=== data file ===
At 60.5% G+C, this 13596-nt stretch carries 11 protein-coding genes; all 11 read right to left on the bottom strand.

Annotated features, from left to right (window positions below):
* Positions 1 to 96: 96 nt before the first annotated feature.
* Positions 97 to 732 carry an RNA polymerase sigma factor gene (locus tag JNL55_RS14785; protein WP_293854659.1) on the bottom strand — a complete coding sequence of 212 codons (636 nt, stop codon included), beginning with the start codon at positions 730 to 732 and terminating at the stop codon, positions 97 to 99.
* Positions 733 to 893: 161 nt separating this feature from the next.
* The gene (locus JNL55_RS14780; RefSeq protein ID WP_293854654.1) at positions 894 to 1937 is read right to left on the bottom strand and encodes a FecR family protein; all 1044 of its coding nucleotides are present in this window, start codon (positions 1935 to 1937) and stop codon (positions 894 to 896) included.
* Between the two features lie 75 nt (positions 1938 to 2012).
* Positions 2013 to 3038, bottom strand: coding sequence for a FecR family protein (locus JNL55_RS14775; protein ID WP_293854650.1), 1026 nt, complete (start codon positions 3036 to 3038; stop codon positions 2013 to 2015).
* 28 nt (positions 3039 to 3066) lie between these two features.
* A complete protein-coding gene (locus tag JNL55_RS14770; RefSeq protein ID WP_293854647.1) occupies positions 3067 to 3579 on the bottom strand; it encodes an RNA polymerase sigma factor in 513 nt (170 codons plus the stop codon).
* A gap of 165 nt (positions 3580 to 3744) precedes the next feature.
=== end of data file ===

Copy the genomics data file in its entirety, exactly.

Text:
At 60.5% G+C, this 13596-nt stretch carries 11 protein-coding genes; all 11 read right to left on the bottom strand.

Annotated features, from left to right (window positions below):
* Positions 1 to 96: 96 nt before the first annotated feature.
* Positions 97 to 732 carry an RNA polymerase sigma factor gene (locus tag JNL55_RS14785; protein WP_293854659.1) on the bottom strand — a complete coding sequence of 212 codons (636 nt, stop codon included), beginning with the start codon at positions 730 to 732 and terminating at the stop codon, positions 97 to 99.
* Positions 733 to 893: 161 nt separating this feature from the next.
* The gene (locus JNL55_RS14780; RefSeq protein ID WP_293854654.1) at positions 894 to 1937 is read right to left on the bottom strand and encodes a FecR family protein; all 1044 of its coding nucleotides are present in this window, start codon (positions 1935 to 1937) and stop codon (positions 894 to 896) included.
* Between the two features lie 75 nt (positions 1938 to 2012).
* Positions 2013 to 3038, bottom strand: coding sequence for a FecR family protein (locus JNL55_RS14775; protein ID WP_293854650.1), 1026 nt, complete (start codon positions 3036 to 3038; stop codon positions 2013 to 2015).
* 28 nt (positions 3039 to 3066) lie between these two features.
* A complete protein-coding gene (locus tag JNL55_RS14770; RefSeq protein ID WP_293854647.1) occupies positions 3067 to 3579 on the bottom strand; it encodes an RNA polymerase sigma factor in 513 nt (170 codons plus the stop codon).
* A gap of 165 nt (positions 3580 to 3744) precedes the next feature.